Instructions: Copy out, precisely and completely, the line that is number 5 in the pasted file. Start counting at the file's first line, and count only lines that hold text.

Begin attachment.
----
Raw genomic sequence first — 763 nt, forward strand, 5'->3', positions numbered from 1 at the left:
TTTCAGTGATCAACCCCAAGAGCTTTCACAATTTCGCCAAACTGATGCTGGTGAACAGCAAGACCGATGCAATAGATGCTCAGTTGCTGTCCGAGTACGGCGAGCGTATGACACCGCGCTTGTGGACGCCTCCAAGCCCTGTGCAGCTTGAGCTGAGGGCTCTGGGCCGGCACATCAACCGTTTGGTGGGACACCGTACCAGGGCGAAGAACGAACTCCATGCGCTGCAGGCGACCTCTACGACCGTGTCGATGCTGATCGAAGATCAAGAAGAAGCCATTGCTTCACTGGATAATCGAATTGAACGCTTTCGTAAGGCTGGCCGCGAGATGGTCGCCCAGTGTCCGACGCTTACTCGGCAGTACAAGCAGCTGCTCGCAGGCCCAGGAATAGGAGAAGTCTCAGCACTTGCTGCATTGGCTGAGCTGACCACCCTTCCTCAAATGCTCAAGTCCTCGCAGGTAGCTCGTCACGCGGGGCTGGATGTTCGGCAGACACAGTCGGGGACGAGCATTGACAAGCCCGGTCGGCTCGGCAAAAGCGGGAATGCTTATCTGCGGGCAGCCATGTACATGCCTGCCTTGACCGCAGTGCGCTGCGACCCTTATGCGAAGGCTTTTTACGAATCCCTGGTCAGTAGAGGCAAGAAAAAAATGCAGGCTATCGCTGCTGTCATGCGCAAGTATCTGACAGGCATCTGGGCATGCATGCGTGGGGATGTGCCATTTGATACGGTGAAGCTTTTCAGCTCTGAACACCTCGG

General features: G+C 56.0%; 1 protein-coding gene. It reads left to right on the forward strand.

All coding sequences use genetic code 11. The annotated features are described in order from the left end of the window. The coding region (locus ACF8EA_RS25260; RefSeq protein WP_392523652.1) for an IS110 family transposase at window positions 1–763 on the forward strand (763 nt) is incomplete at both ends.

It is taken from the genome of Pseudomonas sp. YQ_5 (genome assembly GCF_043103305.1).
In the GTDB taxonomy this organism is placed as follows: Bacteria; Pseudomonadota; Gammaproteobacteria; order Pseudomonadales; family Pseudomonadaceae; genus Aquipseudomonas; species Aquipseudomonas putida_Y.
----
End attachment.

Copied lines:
It is taken from the genome of Pseudomonas sp. YQ_5 (genome assembly GCF_043103305.1).